8. After Liberalism: Mass Democracy in the Managerial State by Paul Gottfried- What does modern liberalism really mean by “democracy”? Not the classical liberal meaning, which included substantial negative liberty. Not what the New Left meant, which included empowerment of ordinary people to have a voice in the decisions which affected their lives. Not what the original Democrats, the ancient Athenians, meant, which included a good deal of both. Modern liberalism means nothing less than compliance on the part of the masses. May I quote Bakunin in a review of a Paul Gottfried book? Why not?
State has always been the patrimony of some privileged class: a priestly class, an aristocratic class, a bourgeois class. And finally, when all the other classes have exhausted themselves, the State then becomes the patrimony of the bureaucratic class and then falls—or, if you will, rises—to the position of a machine.
Speaking of whom, that quote is from
9. God and the State by Mikhail Bakunin- The original angry atheist.
10. BFI Film Classics: The Birds by Camille Paglia- There are few things more satisfactory than a close reading of a text by Paglia.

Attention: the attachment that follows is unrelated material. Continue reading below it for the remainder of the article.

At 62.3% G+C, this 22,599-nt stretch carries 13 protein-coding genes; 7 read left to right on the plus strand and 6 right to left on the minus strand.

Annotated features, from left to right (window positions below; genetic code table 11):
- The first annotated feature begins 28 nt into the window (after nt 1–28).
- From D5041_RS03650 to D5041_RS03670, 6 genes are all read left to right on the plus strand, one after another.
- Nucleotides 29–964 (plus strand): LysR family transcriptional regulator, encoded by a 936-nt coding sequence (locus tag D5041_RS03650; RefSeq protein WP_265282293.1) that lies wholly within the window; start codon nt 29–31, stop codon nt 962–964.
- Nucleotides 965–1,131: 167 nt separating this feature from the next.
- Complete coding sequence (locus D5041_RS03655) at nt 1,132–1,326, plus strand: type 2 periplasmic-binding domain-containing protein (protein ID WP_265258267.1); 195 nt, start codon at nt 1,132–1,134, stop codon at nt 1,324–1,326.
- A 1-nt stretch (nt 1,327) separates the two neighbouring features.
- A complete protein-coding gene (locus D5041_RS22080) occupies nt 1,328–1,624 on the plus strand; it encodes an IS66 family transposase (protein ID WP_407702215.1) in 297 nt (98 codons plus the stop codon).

11. The Secret Agent by Joseph Conrad- This novel of espionage and terrorism has more in common with Henry James than Ian Fleming.
12. You Will Die: The Burden of Modern Taboo by Robert R. Arthur- See my earlier review,which was supposed to be a two-parter. Hey, who knows what the new decade will bring?
13. Portnoy’s Complaint by Phillip Roth- There are two things in which you should never place your hopes for happiness and personal salvation: your own race, and the opposite sex. If you did not already know this from observation of life, you could learn from the case study of the bitter, tortured, eponymous narrator and anti-hero of Portnoy’s Complaint.
14. Child of God by Cormac McCarthy- Psycho as written by William Faulkner. Contains the most precise statement of the McCarthyan theme: